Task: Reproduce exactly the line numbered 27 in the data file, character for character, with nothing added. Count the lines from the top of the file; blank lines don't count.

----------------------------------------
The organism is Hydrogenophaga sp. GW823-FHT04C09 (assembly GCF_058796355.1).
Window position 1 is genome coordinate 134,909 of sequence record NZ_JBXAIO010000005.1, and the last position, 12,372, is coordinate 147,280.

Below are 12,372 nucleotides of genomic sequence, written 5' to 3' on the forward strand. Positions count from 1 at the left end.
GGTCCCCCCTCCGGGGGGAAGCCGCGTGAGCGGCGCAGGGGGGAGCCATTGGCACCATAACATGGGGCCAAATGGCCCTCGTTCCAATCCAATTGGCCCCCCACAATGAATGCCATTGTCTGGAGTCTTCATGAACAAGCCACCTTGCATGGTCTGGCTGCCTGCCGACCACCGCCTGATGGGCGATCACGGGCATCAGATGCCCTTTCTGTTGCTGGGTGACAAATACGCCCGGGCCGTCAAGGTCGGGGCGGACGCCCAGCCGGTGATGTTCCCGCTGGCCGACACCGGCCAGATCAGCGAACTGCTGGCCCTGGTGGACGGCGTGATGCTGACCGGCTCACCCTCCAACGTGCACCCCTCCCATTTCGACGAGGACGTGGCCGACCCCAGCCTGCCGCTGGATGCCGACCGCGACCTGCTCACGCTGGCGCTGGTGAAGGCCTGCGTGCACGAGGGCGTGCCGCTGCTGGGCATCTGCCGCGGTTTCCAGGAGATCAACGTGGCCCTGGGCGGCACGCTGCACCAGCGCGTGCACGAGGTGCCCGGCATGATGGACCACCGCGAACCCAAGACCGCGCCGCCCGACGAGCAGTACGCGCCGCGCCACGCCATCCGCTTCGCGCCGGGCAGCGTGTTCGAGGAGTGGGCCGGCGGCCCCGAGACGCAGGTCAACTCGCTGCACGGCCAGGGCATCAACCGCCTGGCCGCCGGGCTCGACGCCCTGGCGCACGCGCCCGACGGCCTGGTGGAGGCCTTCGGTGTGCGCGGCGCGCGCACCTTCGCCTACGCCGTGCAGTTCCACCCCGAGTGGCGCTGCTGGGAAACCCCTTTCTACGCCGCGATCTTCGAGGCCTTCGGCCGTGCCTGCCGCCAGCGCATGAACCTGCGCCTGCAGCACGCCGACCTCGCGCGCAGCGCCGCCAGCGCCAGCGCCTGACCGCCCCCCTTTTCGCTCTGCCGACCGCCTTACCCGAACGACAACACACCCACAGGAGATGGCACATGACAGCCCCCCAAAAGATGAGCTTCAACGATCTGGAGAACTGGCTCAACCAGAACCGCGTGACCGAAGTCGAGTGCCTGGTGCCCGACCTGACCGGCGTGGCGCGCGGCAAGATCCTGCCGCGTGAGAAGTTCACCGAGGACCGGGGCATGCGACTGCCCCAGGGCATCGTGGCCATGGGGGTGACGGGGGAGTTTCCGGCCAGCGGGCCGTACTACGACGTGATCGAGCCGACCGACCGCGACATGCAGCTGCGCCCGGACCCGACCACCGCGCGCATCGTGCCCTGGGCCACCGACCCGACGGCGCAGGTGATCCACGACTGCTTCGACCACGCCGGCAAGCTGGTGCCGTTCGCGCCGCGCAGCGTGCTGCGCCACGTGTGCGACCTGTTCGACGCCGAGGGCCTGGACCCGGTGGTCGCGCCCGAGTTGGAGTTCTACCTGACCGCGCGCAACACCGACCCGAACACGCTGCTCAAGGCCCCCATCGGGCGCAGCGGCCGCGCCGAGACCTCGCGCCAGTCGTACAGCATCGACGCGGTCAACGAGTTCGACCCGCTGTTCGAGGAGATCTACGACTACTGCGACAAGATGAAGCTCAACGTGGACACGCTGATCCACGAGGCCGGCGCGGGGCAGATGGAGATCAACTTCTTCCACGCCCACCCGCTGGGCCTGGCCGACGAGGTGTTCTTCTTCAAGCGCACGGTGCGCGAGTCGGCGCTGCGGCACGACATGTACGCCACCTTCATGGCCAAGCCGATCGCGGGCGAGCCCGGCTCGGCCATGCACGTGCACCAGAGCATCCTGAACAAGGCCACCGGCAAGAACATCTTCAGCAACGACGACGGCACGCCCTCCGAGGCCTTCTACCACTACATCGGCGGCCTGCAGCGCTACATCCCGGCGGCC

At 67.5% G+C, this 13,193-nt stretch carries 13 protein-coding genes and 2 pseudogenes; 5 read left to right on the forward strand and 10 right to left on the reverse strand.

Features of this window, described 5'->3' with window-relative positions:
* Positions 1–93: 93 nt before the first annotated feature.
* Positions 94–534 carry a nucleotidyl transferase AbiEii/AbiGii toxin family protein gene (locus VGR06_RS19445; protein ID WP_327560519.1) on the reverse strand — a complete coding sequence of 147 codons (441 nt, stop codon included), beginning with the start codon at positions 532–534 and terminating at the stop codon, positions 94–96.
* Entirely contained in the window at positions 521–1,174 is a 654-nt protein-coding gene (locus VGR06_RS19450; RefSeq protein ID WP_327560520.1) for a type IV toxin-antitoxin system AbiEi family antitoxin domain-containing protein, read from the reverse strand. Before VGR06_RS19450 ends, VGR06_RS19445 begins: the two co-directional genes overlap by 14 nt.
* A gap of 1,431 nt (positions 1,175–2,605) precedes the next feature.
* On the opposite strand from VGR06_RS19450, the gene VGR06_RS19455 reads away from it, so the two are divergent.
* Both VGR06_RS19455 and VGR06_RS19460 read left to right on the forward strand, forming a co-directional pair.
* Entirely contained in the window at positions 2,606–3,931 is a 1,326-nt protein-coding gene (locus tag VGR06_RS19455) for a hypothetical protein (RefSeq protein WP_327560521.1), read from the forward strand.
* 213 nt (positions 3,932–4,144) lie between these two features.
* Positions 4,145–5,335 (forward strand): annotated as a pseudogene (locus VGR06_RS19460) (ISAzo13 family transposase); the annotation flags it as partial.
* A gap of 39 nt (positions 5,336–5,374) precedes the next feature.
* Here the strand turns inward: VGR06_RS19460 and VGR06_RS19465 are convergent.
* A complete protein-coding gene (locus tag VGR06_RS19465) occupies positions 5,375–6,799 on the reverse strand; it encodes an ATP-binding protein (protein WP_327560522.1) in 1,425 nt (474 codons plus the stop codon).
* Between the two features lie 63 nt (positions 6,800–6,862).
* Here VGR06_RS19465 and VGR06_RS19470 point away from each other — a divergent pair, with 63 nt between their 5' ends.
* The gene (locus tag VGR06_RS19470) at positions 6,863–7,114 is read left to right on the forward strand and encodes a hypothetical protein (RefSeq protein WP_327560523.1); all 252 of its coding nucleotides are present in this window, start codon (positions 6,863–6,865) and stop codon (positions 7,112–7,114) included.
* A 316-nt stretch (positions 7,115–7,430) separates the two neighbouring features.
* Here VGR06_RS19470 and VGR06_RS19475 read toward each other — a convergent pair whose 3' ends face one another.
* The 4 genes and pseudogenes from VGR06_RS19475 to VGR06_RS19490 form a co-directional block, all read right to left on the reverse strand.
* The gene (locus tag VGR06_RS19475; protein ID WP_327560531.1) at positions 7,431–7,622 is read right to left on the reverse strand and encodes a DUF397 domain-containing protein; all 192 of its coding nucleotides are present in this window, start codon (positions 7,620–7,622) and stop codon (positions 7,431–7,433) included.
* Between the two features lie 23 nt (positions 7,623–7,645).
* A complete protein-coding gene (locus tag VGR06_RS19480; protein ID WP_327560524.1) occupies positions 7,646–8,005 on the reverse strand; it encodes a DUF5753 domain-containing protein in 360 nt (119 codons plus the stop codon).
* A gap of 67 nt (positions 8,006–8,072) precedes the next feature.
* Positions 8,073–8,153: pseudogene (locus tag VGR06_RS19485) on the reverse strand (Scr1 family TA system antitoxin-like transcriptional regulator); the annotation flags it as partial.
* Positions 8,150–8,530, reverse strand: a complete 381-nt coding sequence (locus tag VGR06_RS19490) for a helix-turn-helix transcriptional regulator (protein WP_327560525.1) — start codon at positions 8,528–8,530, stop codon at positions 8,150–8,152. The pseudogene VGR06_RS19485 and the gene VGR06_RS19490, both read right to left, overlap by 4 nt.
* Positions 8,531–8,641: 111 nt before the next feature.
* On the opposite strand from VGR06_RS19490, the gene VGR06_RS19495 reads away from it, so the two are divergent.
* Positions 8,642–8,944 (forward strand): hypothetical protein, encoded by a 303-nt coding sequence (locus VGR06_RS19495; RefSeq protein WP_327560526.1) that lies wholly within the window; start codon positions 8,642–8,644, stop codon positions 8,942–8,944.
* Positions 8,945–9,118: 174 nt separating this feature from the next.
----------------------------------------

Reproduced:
* A complete protein-coding gene (locus tag VGR06_RS19480; protein ID WP_327560524.1) occupies positions 7,646–8,005 on the reverse strand; it encodes a DUF5753 domain-containing protein in 360 nt (119 codons plus the stop codon).